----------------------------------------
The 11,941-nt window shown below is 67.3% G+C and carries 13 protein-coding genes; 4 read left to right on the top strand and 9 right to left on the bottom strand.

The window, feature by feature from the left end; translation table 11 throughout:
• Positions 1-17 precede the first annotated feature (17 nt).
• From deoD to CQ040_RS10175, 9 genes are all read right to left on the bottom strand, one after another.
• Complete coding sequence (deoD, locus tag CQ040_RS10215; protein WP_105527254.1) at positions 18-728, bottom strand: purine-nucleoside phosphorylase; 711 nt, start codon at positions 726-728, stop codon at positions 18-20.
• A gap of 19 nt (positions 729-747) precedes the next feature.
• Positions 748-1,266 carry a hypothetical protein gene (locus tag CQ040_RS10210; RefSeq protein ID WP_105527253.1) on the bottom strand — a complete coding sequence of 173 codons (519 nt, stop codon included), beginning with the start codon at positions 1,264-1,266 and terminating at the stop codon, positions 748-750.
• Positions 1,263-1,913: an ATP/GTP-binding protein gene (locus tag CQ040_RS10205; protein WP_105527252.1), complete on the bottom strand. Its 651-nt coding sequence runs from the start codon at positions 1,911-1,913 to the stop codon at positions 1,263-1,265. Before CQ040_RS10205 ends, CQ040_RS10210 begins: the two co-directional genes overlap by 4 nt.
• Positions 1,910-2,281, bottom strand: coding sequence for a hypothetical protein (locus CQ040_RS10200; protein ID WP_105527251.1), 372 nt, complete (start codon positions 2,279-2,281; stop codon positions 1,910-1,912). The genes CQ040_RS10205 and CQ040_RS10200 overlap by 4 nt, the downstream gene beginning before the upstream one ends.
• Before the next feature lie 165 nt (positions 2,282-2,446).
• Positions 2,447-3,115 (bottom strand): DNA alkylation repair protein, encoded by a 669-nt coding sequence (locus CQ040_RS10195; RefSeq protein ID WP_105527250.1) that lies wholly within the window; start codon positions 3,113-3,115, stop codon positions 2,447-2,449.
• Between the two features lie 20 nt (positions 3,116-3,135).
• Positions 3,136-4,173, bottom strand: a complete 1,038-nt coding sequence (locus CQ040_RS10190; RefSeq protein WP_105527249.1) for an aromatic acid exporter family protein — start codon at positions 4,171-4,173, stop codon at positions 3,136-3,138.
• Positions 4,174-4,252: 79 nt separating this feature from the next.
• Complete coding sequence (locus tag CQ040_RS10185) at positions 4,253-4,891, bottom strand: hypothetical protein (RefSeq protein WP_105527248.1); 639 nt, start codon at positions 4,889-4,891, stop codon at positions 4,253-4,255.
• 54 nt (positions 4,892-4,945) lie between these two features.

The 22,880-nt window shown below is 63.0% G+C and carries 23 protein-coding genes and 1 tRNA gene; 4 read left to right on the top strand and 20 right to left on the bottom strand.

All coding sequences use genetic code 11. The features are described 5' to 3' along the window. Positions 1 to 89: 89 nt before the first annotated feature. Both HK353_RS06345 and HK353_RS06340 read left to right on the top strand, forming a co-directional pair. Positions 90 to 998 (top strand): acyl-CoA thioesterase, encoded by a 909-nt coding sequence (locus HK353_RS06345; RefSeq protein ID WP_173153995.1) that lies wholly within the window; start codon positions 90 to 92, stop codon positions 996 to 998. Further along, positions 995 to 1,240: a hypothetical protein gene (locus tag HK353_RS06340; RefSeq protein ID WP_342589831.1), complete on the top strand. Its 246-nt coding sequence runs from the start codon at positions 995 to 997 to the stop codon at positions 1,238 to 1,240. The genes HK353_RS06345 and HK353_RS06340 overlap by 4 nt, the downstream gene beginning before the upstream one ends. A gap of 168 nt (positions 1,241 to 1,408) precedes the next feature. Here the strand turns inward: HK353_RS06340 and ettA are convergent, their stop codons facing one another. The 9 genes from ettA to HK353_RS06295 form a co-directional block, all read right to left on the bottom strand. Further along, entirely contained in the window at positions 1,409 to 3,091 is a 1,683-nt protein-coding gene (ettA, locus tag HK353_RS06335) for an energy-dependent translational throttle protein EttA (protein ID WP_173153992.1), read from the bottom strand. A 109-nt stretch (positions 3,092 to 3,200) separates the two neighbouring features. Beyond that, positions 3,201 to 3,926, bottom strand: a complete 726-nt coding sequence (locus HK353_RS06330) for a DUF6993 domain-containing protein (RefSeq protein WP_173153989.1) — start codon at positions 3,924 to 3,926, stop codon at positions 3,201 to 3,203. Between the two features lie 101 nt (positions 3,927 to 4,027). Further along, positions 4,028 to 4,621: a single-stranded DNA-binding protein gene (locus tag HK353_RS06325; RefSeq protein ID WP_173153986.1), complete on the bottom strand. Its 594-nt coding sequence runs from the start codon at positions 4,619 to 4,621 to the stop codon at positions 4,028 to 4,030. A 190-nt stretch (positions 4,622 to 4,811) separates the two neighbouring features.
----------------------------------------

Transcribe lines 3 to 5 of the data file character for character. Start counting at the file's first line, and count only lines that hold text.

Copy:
• Positions 1-17 precede the first annotated feature (17 nt).
• From deoD to CQ040_RS10175, 9 genes are all read right to left on the bottom strand, one after another.
• Complete coding sequence (deoD, locus tag CQ040_RS10215; protein WP_105527254.1) at positions 18-728, bottom strand: purine-nucleoside phosphorylase; 711 nt, start codon at positions 726-728, stop codon at positions 18-20.